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Tibetans plan year-long 'Thank You India' celebrations

March 16, 2009

New Delhi, March 14, IRNA -- Tibetans, young and old, including monks
are to celebrate five decades of exiled life in sprawling settlements by
showcasing their identity, culture, religion, language, songs and folk
dances at year-long thanksgiving functions.

The 14th Dalai Lama will kick-start the year-long 'Thank You India!'
celebrations March 31 in New Delhi being held to express gratitude to
the people and the Indian government for sheltering the refugees over 50
years and supporting them to lead a dignified life even in exile,' IANS
reported quoting LugSam (Bylakuppe) Tibetan settlement administrator
Tashi Wangdu.

In the run-up, young Tibetans dwelling in 35 settlements across the
country will hold a four-day cultural fest from March 26 to treat
neighbors to the flavor of their homeland.

"We will commemorate '50 years in Exile: Tibet Experience' through the
year in major cities and towns. Beginning in New Delhi at the India
International Center (IIC) this month-end, we will hold similar events
in Mumbai mid-June, in Kolkata and Mysore October, in Bangalore
November/December and culminating in Dharamsala March 2010," Wangdu said.

There will be exhibitions, panel discussions, lectures, films and
cultural shows.

"Hundreds of Tibetans settled in refugee camps across Karnataka,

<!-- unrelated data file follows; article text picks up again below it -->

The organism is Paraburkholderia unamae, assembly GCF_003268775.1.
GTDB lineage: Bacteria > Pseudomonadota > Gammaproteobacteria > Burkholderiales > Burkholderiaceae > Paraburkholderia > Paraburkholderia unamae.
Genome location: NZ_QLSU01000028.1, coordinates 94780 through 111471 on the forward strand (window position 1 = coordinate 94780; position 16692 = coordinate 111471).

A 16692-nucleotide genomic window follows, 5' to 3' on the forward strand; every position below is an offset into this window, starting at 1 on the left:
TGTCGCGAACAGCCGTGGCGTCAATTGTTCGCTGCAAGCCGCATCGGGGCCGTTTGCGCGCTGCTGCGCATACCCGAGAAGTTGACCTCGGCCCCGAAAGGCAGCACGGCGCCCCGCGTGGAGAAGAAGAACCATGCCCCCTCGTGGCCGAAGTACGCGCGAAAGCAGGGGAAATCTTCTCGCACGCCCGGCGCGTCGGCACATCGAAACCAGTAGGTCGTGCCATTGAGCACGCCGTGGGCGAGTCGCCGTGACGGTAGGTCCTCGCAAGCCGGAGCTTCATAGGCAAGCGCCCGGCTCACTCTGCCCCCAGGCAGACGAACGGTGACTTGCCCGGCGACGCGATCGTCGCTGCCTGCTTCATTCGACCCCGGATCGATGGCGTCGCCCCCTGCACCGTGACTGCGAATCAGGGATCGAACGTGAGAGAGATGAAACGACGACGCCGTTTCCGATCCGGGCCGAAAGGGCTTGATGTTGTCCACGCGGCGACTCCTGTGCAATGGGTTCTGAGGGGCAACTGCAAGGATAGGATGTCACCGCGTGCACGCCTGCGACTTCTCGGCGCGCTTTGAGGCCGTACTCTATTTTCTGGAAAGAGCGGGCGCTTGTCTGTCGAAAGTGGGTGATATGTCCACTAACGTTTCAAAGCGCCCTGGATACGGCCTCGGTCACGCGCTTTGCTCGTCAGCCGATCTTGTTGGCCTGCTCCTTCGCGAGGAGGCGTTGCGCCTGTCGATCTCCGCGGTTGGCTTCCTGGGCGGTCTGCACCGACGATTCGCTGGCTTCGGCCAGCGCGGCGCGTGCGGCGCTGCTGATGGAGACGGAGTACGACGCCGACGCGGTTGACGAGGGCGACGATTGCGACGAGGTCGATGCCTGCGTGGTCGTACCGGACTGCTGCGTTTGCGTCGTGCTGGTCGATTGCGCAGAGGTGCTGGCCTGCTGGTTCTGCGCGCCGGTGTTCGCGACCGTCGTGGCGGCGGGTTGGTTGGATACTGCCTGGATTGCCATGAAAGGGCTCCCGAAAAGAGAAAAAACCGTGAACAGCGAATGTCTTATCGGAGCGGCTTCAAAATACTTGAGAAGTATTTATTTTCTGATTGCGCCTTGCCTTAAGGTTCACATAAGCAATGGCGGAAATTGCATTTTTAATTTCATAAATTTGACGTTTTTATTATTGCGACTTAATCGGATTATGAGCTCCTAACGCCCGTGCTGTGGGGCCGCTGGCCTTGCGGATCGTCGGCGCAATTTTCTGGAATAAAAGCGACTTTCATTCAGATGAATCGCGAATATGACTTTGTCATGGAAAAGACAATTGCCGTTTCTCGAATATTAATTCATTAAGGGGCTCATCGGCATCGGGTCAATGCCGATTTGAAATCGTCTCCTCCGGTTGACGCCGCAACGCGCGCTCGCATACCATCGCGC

Maharashtra, Madhya Pradesh, Chhattisgarh, Arunachal Pradesh, Uttar
Pradesh, Himachal Pradesh and Jammu & Kashmir will participate in the
celebrations, with many of them travelling to other cities to present
glimpses of the Tibet Experience to the people across the country,"
Wangdu pointed out.

The exiled Tibetans, including monks and nuns, have been preparing for
months to project a show of unity and solidarity.

"Vicissitudes of life notwithstanding, we have been able to bond
together spanning two generations owing to our determination to keep the
hope for a free and independent Tibet alive and carry on the struggle
for returning to the homeland one day or other," 70-year-old Sonam
Dorjee, who crossed over to India with the Dalai Lama in 1959, recalled.

Apart from survival instinct, what keeps the Tibetans going in the
adapted land is their firm belief that they are the torch-bearers of an
ancient race, and their unique identity, language and tradition need to
be passed on to future generations whatever be the price.

"Though we have been forced out of our country for political reasons, we
wish to preserve our heritage to advance our culture and develop
knowledge to lead a spiritual life eventually as shown by Buddha. To a
large extent, we have been able to pass on our way of life, occupation,
tradition and values to the second and third generations," Dorjee stressed.
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